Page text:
In Lacan’s teaching the subject with reference to the discourse of the Other is a paradigm not susceptible to shifting. It’s the dependency of the subject with regard to the discourse of the Other, it’s the dependency of the subject vis-à-vis the Other’s signifier, it’s even its dependency with respect to the objet a as embedded in the Other: a steady paradigm when approaching Lacan.

The subject would not be conceptualized without the Other. The norm is enhanced all over the doctrine of the end of analysis, which was never thought by Lacan as liberation but rather as assumption. Even though the end of analysis is defined as the passe, even though it allows of a certain evaporation of the Other as subject-supposed-to-know, the end of analysis never negates but rather clarifies the dependency of the subject vis-à-vis the doctrine of the passe as far as the objet a is concerned—the objet a is like the residue of the evaporation, of the fall.

In any case, what gets carried on from existentialism into Lacan’s structuralism is the supremacy of meaning over the given.

There is always a schism between the fact and the meaning. And it’s this very schism which allows for the pondering on the incidence of traumatism as a fact that doesn’t find its meaning. Contrariwise, in Sartre the giving of meaning is always related to nihilation—the operation proper of consciousness-for-itself that nihilates the given, i.e., to posit ends, to posit the must-be, to posit the ideal.

Nihilation, in Sartre, is a matter of freedom whereas the giving of meaning, in Lacan, is always related to proceedings of the signified. In Sartre, it’s freedom that makes holes; in Lacan, the signifier introduces the lack—the signifier as the materiality proper to the trans-factual order. In Lacan, the signifier introduces the locus and the lack in the real, or introduces the chasm and mortification in the living. And that is the reason why in Seminar II,[13] through a sort of short-circuit, Lacan downgrades, somewhat hastily, the death drive to be the sole relation of the subject to the signifier.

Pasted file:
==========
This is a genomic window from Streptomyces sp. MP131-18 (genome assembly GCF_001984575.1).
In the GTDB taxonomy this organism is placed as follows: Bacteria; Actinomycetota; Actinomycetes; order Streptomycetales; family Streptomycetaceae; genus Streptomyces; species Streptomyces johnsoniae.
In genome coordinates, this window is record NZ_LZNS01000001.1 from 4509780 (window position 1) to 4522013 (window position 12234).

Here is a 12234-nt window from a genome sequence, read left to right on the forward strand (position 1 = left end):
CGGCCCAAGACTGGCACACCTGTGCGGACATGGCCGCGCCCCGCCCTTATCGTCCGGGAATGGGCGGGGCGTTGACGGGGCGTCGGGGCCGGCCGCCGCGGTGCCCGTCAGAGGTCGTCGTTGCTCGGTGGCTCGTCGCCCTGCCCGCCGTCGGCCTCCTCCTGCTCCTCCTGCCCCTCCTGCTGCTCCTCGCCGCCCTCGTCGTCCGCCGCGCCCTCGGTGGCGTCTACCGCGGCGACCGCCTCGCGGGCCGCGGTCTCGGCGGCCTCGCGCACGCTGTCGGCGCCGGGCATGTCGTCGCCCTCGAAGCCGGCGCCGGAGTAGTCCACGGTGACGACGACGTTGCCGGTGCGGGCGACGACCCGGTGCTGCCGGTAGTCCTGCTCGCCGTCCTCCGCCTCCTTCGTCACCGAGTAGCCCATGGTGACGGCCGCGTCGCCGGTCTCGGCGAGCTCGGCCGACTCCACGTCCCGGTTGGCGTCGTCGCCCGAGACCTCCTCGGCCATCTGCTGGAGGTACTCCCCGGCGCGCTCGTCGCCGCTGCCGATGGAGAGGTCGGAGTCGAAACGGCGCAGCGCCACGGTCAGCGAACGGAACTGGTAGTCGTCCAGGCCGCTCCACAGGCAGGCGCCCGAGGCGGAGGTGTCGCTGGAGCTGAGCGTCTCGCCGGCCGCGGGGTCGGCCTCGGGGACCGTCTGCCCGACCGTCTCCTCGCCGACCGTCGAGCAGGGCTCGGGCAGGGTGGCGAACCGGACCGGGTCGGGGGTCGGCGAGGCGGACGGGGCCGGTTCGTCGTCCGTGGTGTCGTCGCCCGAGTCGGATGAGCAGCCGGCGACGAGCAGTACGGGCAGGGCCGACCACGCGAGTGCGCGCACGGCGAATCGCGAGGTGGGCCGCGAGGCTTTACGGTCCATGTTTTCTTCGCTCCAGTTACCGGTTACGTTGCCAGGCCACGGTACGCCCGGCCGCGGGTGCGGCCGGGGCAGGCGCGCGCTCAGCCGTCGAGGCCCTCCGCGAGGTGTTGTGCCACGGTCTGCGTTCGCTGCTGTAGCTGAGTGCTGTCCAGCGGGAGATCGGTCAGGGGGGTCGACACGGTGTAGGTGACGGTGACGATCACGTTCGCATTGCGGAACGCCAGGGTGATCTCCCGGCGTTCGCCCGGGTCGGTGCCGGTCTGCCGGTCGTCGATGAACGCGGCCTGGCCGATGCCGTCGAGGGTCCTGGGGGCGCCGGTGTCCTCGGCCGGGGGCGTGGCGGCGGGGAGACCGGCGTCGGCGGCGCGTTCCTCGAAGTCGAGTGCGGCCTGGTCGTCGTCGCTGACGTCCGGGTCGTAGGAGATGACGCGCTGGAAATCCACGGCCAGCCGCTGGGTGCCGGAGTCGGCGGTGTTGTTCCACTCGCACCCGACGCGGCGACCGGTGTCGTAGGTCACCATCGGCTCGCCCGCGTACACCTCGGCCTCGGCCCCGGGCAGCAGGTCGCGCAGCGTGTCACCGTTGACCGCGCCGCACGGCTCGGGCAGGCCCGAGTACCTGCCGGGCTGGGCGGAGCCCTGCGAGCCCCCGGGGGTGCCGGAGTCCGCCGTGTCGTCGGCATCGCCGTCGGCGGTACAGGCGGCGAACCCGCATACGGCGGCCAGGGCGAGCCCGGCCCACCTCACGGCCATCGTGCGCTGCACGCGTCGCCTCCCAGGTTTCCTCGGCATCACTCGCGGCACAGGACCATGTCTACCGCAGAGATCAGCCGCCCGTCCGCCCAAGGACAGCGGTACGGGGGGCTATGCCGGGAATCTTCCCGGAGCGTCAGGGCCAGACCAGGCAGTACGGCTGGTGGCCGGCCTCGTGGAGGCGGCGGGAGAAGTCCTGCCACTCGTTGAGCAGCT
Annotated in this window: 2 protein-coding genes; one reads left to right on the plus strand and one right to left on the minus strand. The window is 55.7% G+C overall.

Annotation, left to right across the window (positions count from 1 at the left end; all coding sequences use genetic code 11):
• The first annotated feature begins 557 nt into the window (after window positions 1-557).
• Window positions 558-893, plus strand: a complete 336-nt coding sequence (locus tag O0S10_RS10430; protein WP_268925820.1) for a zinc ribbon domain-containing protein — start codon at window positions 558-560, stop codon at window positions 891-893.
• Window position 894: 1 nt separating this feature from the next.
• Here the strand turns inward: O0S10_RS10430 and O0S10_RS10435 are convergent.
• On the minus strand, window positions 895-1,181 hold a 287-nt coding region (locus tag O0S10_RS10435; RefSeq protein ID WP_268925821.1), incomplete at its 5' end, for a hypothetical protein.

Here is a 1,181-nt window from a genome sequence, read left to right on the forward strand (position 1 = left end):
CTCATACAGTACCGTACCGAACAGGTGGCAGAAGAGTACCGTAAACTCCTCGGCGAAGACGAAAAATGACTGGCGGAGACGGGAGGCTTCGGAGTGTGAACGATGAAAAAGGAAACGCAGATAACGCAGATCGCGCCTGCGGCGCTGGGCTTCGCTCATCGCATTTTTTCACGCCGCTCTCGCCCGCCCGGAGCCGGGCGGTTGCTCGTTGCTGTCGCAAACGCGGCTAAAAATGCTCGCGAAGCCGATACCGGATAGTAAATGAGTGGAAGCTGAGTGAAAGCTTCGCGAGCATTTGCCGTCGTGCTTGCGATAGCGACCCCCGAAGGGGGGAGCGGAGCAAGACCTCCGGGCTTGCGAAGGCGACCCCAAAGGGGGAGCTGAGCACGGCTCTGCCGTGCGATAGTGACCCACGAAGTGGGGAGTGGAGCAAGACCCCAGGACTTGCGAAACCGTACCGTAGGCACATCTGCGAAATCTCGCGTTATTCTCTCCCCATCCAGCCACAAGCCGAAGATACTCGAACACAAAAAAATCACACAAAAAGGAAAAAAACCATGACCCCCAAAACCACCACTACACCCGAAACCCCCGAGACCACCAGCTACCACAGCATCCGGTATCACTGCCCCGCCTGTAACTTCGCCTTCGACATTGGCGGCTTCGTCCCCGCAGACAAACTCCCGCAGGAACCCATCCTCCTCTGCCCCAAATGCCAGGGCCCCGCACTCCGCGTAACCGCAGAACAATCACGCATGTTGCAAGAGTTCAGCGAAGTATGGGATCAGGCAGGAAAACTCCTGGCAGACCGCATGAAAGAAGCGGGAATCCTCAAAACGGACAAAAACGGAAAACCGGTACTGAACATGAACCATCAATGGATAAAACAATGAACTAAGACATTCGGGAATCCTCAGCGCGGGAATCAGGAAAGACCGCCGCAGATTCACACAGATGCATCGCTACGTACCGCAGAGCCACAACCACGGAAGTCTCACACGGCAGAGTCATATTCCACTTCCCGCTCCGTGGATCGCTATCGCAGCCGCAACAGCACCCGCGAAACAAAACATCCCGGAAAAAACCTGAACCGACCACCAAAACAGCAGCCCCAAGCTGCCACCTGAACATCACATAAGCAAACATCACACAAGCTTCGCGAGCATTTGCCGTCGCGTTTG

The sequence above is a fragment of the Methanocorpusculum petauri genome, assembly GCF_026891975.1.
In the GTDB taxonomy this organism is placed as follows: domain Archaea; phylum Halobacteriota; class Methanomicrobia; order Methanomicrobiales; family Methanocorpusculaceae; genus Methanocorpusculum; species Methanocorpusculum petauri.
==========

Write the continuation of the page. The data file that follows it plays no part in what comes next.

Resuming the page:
The signifier—through its endeavors of nullification, mortification, of introducing the chasm and death—is the very engine of the death drive.

Thus Lacan progressively radicalized the primacy of the Other, revealing the signifiers as cause of the signified, see “The Agency of the Letter in…,”[14] he even exposes the signifier as cause of the subject. That is the reason for him abruptly relinquishing the notion of the subject as speaking subject, of the subject as spoken subject. That is to say, it’s not the listener, it’s not the speaker, the reference to the Other’s discourse is the referring subject. And its form, it speaks of him/her in the Other.